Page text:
The fact that a person has a mental disability does not automatically dictate a need for guardianship. The test for determining the need for guardianship focuses on the ability of the person to make decisions and to properly communicate decisions once made. Making incorrect or ill-advised decisions on a periodic basis is not the test. Rather, it is an inability to engage in the decision making in the first place which is important. A practical set of questions that may be addressed are as follows:
- Does the person understand that a particular decision needs to be made?
- Does the person understand the options available in any decision?
- Does the person understand the consequences of each option?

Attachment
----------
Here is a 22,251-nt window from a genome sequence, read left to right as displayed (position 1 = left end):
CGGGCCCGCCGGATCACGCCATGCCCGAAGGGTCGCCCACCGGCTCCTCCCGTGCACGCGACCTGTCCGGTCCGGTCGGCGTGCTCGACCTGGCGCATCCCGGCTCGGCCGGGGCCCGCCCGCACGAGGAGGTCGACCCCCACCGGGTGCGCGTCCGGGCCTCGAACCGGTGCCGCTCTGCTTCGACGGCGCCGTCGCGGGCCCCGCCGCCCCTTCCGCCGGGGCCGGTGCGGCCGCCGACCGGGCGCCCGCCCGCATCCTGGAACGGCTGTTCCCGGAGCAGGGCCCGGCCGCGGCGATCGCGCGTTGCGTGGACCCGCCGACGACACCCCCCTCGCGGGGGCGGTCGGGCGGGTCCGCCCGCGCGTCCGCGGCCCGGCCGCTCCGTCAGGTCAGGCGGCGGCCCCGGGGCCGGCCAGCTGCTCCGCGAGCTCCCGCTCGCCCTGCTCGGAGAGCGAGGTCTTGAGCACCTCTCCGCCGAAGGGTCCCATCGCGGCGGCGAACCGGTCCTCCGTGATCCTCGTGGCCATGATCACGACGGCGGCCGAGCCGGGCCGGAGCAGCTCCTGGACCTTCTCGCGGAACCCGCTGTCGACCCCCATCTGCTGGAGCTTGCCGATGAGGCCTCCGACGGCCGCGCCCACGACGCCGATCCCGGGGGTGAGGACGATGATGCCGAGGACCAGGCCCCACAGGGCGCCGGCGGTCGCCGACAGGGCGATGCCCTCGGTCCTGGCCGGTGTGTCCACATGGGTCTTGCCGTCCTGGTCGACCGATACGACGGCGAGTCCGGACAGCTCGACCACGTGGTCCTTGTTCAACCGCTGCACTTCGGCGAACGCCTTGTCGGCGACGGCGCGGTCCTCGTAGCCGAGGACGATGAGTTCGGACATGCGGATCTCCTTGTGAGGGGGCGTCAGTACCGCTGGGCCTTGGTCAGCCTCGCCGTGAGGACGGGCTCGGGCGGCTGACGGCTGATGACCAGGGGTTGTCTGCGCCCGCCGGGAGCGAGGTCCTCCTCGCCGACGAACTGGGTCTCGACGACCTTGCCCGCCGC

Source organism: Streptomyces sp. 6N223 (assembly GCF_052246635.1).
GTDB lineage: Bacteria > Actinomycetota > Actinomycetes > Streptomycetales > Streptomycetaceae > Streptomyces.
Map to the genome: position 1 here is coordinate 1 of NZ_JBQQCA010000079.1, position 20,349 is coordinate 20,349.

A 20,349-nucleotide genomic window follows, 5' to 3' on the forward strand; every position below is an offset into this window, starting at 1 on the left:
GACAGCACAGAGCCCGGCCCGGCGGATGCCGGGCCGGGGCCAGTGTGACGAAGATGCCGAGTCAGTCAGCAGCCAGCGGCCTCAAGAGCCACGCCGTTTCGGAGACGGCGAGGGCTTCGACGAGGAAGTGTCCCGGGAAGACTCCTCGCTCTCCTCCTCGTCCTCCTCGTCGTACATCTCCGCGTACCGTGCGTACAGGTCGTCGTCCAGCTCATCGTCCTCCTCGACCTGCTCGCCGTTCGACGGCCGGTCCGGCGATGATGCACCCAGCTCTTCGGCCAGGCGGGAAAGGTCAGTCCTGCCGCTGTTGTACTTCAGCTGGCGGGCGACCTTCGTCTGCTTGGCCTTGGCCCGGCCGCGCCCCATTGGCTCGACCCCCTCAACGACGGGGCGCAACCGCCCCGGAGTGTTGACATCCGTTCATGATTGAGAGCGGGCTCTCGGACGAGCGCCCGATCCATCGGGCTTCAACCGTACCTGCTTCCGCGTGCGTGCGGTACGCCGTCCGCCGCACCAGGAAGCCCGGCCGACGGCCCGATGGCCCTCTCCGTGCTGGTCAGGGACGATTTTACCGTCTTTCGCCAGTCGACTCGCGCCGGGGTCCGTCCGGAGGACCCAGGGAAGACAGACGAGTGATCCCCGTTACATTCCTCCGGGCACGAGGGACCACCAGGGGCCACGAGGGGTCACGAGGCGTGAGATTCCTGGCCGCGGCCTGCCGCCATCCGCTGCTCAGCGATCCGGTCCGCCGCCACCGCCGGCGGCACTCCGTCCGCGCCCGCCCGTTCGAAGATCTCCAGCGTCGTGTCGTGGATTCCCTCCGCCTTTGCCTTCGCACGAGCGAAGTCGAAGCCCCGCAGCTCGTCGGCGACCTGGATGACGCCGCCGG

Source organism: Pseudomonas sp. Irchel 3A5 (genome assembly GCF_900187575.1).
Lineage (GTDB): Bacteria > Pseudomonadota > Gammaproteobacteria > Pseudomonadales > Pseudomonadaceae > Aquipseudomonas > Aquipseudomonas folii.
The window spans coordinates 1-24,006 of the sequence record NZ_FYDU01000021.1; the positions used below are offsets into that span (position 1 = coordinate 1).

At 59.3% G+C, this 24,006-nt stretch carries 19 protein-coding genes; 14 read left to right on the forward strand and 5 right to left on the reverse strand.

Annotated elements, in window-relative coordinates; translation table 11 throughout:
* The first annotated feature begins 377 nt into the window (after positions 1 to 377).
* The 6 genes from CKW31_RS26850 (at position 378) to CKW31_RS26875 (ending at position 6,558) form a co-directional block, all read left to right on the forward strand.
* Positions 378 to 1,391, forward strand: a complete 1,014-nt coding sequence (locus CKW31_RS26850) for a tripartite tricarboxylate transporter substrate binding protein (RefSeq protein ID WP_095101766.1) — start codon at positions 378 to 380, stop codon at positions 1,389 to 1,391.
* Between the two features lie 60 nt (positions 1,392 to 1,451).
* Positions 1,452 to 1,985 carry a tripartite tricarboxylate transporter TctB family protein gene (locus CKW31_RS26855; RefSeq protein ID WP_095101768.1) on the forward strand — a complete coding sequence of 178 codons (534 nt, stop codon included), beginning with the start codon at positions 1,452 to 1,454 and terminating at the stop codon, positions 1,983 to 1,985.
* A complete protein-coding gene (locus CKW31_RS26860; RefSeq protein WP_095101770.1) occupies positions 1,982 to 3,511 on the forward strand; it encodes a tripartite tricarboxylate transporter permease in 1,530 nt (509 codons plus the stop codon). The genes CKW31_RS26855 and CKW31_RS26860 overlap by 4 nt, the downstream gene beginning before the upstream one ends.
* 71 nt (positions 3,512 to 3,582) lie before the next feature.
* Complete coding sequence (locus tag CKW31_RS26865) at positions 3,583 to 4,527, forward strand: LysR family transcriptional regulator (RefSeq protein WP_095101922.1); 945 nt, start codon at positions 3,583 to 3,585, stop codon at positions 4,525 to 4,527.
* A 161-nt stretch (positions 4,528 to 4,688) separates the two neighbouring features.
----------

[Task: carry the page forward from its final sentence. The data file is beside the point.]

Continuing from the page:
- Is the person able to properly inform appropriate parties once the decision has been made?
The inability to make sound decisions about where to live, where to work, how and when to seek medical care or other professional services, how to properly care for dependents, and how to purchase items like food and clothing is indication that a person may be in need of some guardianship services.
Janna Dutton, Attorney at Law
Dutton & Casey, P.C.
Chicago, Illinois 60603